To boldly go where no man has gone before
I expect that statement to hold true for long while. However, our mortal and technological inability to travel long distances through has not stopped us from dreaming. Those dreams were the ignition that formed the launch of the Voyager 1 was 35 years ago. It’s mission was to penetrate the unknown and deliver the planets to us. It is a mission the little marvel of engineering has performed admirably as it has enhanced our understanding of our solar system, the universe and our place within it.
Today, it was announced that Voyager 1 has left it’s home system far behind. It has escaped our solar system to explore the reality of an imagination many of us will never witness. Currently, there is a debate raging amongst scientists about the definition of its current location: is it interstellar space or a previously undefined region of space?. Regardless, the achievement for humanity is monumental- the first man-made object to go beyond our solar system.
Here is an excerpt from the official declaration from the American Geophysical Union:
“Thirty-five years after its launch, Voyager 1 appears to have travelled beyond the influence of the Sun and exited the heliosphere, according to a new study appearing online today.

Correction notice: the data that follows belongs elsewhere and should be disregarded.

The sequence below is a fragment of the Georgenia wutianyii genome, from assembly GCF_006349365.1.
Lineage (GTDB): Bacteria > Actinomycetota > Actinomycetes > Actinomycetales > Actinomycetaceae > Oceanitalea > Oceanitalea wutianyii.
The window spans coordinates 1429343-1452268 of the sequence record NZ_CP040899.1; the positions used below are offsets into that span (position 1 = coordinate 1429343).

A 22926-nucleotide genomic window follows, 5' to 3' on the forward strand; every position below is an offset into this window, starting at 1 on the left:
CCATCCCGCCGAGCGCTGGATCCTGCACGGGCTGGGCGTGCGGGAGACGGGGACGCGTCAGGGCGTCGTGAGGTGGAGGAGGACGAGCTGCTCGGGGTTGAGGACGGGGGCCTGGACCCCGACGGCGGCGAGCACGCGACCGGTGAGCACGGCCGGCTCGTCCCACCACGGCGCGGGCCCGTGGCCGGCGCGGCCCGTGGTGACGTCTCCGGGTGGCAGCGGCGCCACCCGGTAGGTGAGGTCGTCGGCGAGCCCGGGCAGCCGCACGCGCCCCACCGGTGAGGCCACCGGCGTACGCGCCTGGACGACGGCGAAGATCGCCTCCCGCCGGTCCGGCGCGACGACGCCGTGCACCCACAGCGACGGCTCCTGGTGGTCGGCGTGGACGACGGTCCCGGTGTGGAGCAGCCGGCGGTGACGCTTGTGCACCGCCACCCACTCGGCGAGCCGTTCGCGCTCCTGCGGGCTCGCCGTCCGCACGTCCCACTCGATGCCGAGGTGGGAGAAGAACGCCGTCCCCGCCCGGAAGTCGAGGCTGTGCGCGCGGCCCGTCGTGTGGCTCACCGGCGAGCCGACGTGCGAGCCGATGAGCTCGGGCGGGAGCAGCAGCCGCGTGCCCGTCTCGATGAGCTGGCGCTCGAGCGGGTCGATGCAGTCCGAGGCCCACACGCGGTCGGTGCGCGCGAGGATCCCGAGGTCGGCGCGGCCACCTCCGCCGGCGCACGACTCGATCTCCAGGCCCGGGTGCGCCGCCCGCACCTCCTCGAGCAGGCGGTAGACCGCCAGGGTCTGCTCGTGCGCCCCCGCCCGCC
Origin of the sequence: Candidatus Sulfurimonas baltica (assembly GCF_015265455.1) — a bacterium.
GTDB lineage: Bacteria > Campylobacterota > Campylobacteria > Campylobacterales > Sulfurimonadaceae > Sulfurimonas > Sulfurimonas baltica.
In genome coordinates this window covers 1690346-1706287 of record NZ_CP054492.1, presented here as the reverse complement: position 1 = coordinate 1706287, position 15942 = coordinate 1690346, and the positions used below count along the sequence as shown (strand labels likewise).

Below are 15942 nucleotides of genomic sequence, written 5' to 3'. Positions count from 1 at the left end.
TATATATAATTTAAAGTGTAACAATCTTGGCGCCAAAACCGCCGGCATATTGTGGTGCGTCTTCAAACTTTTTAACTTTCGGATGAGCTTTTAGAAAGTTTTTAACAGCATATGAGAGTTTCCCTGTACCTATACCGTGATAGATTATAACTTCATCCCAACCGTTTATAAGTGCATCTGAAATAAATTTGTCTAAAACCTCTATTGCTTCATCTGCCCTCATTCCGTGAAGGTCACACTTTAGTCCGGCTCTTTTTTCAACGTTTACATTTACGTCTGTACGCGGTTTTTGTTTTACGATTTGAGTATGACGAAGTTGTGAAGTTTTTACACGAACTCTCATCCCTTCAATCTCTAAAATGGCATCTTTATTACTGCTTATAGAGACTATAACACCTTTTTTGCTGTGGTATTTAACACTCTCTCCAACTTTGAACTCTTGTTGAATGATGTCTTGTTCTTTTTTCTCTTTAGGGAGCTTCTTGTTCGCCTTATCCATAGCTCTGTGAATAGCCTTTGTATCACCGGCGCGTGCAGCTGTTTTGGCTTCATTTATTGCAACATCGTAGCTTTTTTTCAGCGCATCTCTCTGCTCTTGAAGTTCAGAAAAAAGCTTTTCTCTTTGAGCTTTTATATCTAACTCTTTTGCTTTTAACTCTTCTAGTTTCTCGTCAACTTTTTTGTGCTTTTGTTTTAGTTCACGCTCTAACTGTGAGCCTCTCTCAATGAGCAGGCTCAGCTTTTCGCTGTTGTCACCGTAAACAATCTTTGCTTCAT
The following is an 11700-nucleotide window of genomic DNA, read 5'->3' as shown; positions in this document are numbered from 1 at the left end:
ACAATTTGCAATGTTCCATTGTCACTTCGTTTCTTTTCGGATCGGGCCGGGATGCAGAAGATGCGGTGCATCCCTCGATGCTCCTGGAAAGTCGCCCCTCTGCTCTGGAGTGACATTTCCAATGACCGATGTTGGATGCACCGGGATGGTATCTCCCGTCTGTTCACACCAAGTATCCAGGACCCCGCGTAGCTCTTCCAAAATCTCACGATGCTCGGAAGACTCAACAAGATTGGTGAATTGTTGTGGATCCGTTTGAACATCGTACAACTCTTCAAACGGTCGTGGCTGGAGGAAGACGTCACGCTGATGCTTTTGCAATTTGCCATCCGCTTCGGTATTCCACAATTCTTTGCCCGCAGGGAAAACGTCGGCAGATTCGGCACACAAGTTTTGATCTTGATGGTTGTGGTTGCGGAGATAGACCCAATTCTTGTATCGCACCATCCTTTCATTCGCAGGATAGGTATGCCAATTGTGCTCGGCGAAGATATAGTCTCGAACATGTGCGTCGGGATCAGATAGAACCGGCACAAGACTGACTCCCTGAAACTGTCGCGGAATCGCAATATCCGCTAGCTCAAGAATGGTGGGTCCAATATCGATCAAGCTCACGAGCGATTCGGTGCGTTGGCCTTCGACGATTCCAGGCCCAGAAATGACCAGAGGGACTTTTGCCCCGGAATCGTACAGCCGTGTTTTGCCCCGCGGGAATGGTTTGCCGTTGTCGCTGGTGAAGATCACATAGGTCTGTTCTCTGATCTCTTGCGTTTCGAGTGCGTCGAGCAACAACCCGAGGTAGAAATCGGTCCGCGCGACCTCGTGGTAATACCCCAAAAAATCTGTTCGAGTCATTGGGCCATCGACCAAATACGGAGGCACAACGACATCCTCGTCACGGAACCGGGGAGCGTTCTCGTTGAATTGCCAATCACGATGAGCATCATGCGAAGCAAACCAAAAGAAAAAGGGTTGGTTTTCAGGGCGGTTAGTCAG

The heliosphere is a region of space dominated by the Sun and its wind of energetic particles, and which is thought to be enclosed, bubble-like, in the surrounding interstellar medium of gas and dust that pervades the Milky Way galaxy. On August 25, 2012, NASA’s Voyager 1 spacecraft measured drastic changes in radiation levels, more than 11 billion miles from the Sun. Anomalous cosmic rays, which are cosmic rays trapped in the outer heliosphere, all but vanished, dropping to less than 1 percent of previous amounts. At the same time, galactic cosmic rays – cosmic radiation from outside of the solar system – spiked to levels not seen since Voyager’s launch, with intensities as much as twice previous levels.
The findings have been accepted for publication in Geophysical Research Letters, a journal of the American Geophysical Union.”
Image captured by Voyager 1
More Images Captured by Voyager: http://voyager.jpl.nasa.gov/imagesvideo/jupiter.html
Mystery Creates Wonder…
As Voyager 1 races across the cosmos to uncharted seas of space, I can’t help but revel in the wonder of what it will witness with its little camera eye. This isn’t a soulless machine. It carries the hopes, dreams, doubts, fears and the aspirations of an entire species. Voyager 1 feels awe because we are awestruck when we behold the images it transmits back to us. The discoveries have been thrilling, but they can’t last forever.
By 2020 Voyager 1 will begin shutting down operations. A decade later, Voyager 1 is expected to power down completely. What will that final image be? Will it turn around and take one long final look at home? Will it discover something that will change our view of the cosmos forever? I don’t know what it will be. However, I do know that despite whatever fate may await our individual and collective lives, there will always be a trace of humanity floating among the stars.